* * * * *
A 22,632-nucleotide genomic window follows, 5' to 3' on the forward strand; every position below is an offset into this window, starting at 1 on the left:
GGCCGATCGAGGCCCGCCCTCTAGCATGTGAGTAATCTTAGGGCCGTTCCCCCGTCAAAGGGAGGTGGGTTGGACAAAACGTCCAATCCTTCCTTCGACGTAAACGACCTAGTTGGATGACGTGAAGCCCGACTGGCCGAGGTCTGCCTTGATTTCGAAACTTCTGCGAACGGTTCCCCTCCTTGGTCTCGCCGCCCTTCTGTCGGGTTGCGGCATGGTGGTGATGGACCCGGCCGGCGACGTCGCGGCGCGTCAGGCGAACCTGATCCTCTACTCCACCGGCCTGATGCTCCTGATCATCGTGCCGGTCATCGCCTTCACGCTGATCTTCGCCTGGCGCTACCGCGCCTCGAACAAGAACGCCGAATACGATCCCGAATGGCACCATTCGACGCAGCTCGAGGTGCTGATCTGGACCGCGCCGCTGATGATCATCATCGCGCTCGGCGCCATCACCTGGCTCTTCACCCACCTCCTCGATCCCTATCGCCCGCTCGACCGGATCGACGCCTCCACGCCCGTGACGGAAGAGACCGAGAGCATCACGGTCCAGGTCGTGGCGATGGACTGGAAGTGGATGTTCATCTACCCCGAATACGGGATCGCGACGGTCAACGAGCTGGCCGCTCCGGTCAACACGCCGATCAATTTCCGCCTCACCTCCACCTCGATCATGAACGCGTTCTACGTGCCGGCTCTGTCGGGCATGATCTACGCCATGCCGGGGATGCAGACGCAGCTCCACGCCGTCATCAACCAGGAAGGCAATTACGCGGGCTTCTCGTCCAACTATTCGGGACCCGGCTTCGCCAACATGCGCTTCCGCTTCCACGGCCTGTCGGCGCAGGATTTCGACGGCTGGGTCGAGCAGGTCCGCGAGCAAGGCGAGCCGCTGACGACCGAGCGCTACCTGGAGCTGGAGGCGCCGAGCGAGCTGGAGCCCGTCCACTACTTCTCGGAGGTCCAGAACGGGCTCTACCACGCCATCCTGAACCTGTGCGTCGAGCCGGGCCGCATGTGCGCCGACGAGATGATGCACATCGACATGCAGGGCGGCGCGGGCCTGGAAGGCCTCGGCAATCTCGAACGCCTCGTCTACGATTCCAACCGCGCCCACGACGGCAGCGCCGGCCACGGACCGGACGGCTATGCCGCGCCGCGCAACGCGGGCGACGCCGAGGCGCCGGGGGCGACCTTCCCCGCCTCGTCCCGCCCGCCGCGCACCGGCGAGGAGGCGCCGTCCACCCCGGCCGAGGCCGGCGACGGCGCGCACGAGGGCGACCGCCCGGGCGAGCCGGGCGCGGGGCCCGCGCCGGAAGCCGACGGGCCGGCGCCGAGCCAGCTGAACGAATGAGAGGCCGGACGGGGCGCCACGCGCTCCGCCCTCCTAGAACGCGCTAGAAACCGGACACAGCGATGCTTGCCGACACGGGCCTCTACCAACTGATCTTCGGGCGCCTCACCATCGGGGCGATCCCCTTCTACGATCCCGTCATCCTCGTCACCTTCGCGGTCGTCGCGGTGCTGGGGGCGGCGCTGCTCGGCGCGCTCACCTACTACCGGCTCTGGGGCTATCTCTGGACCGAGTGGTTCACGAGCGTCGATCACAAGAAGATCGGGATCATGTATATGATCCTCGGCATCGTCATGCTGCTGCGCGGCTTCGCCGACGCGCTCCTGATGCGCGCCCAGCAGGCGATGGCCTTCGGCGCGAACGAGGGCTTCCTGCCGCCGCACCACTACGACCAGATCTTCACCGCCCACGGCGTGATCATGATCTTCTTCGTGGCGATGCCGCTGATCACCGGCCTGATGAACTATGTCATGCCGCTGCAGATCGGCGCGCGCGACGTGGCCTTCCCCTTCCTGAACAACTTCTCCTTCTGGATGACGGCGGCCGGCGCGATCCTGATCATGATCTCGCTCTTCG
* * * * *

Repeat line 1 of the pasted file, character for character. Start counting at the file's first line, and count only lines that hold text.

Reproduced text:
A 22,632-nucleotide genomic window follows, 5' to 3' on the forward strand; every position below is an offset into this window, starting at 1 on the left: